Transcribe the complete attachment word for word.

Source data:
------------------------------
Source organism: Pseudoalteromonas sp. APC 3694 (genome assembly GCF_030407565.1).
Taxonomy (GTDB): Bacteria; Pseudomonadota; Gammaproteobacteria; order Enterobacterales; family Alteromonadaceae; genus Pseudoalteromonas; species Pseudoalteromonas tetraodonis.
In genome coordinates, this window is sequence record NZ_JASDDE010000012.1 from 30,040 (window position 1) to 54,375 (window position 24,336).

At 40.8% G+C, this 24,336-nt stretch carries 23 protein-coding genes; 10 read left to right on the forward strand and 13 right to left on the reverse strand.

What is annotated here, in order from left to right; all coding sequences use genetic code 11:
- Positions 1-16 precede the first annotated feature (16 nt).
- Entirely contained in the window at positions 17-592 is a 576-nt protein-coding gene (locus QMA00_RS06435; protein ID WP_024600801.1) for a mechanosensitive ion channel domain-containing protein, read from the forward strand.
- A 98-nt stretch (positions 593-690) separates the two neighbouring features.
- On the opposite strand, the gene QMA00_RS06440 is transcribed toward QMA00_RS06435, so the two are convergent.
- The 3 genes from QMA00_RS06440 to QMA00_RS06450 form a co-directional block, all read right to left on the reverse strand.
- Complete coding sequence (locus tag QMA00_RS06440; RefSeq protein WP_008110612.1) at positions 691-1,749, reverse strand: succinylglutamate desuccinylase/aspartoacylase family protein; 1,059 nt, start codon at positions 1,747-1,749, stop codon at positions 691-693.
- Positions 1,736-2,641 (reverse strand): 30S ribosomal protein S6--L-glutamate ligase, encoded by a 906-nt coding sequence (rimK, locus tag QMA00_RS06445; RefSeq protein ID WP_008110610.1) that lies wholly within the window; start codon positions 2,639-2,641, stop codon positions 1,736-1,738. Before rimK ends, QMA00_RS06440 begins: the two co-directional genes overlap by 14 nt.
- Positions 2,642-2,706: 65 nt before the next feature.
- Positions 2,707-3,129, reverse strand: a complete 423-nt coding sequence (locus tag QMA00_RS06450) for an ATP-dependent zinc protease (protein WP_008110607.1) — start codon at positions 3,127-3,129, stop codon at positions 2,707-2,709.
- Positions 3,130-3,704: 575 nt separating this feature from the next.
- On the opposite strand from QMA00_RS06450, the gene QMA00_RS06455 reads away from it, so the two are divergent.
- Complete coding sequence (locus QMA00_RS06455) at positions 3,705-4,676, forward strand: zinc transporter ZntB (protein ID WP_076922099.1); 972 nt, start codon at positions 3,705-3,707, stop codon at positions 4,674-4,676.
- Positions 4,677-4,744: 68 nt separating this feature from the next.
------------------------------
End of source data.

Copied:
Source organism: Pseudoalteromonas sp. APC 3694 (genome assembly GCF_030407565.1).
Taxonomy (GTDB): Bacteria; Pseudomonadota; Gammaproteobacteria; order Enterobacterales; family Alteromonadaceae; genus Pseudoalteromonas; species Pseudoalteromonas tetraodonis.
In genome coordinates, this window is sequence record NZ_JASDDE010000012.1 from 30,040 (window position 1) to 54,375 (window position 24,336).

At 40.8% G+C, this 24,336-nt stretch carries 23 protein-coding genes; 10 read left to right on the forward strand and 13 right to left on the reverse strand.

What is annotated here, in order from left to right; all coding sequences use genetic code 11:
- Positions 1-16 precede the first annotated feature (16 nt).
- Entirely contained in the window at positions 17-592 is a 576-nt protein-coding gene (locus QMA00_RS06435; protein ID WP_024600801.1) for a mechanosensitive ion channel domain-containing protein, read from the forward strand.
- A 98-nt stretch (positions 593-690) separates the two neighbouring features.
- On the opposite strand, the gene QMA00_RS06440 is transcribed toward QMA00_RS06435, so the two are convergent.
- The 3 genes from QMA00_RS06440 to QMA00_RS06450 form a co-directional block, all read right to left on the reverse strand.
- Complete coding sequence (locus tag QMA00_RS06440; RefSeq protein WP_008110612.1) at positions 691-1,749, reverse strand: succinylglutamate desuccinylase/aspartoacylase family protein; 1,059 nt, start codon at positions 1,747-1,749, stop codon at positions 691-693.
- Positions 1,736-2,641 (reverse strand): 30S ribosomal protein S6--L-glutamate ligase, encoded by a 906-nt coding sequence (rimK, locus tag QMA00_RS06445; RefSeq protein ID WP_008110610.1) that lies wholly within the window; start codon positions 2,639-2,641, stop codon positions 1,736-1,738. Before rimK ends, QMA00_RS06440 begins: the two co-directional genes overlap by 14 nt.
- Positions 2,642-2,706: 65 nt before the next feature.
- Positions 2,707-3,129, reverse strand: a complete 423-nt coding sequence (locus tag QMA00_RS06450) for an ATP-dependent zinc protease (protein WP_008110607.1) — start codon at positions 3,127-3,129, stop codon at positions 2,707-2,709.
- Positions 3,130-3,704: 575 nt separating this feature from the next.
- On the opposite strand from QMA00_RS06450, the gene QMA00_RS06455 reads away from it, so the two are divergent.
- Complete coding sequence (locus QMA00_RS06455) at positions 3,705-4,676, forward strand: zinc transporter ZntB (protein ID WP_076922099.1); 972 nt, start codon at positions 3,705-3,707, stop codon at positions 4,674-4,676.
- Positions 4,677-4,744: 68 nt separating this feature from the next.